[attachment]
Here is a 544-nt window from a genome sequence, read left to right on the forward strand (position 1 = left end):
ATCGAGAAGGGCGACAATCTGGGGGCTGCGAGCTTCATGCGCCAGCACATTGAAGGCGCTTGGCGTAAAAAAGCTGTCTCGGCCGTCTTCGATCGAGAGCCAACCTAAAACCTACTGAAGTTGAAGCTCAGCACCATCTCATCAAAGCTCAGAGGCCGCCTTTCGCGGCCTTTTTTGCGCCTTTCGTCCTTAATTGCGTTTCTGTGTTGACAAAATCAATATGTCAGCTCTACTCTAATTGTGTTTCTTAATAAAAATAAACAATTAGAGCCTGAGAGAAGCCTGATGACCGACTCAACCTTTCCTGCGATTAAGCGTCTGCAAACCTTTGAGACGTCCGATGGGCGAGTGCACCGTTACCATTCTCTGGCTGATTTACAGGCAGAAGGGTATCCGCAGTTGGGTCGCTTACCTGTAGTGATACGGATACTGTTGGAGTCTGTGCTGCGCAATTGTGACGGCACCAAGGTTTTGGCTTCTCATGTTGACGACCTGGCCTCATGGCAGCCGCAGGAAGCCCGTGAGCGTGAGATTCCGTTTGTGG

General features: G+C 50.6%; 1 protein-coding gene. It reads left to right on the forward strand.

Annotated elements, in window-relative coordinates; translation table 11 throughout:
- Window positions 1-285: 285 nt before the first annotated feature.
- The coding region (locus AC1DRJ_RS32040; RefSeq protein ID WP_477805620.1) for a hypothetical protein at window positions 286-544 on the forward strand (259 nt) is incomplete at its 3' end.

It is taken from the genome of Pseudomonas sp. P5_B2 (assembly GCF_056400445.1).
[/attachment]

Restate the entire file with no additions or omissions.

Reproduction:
Here is a 544-nt window from a genome sequence, read left to right on the forward strand (position 1 = left end):
ATCGAGAAGGGCGACAATCTGGGGGCTGCGAGCTTCATGCGCCAGCACATTGAAGGCGCTTGGCGTAAAAAAGCTGTCTCGGCCGTCTTCGATCGAGAGCCAACCTAAAACCTACTGAAGTTGAAGCTCAGCACCATCTCATCAAAGCTCAGAGGCCGCCTTTCGCGGCCTTTTTTGCGCCTTTCGTCCTTAATTGCGTTTCTGTGTTGACAAAATCAATATGTCAGCTCTACTCTAATTGTGTTTCTTAATAAAAATAAACAATTAGAGCCTGAGAGAAGCCTGATGACCGACTCAACCTTTCCTGCGATTAAGCGTCTGCAAACCTTTGAGACGTCCGATGGGCGAGTGCACCGTTACCATTCTCTGGCTGATTTACAGGCAGAAGGGTATCCGCAGTTGGGTCGCTTACCTGTAGTGATACGGATACTGTTGGAGTCTGTGCTGCGCAATTGTGACGGCACCAAGGTTTTGGCTTCTCATGTTGACGACCTGGCCTCATGGCAGCCGCAGGAAGCCCGTGAGCGTGAGATTCCGTTTGTGG

General features: G+C 50.6%; 1 protein-coding gene. It reads left to right on the forward strand.

Annotated elements, in window-relative coordinates; translation table 11 throughout:
- Window positions 1-285: 285 nt before the first annotated feature.
- The coding region (locus AC1DRJ_RS32040; RefSeq protein ID WP_477805620.1) for a hypothetical protein at window positions 286-544 on the forward strand (259 nt) is incomplete at its 3' end.

It is taken from the genome of Pseudomonas sp. P5_B2 (assembly GCF_056400445.1).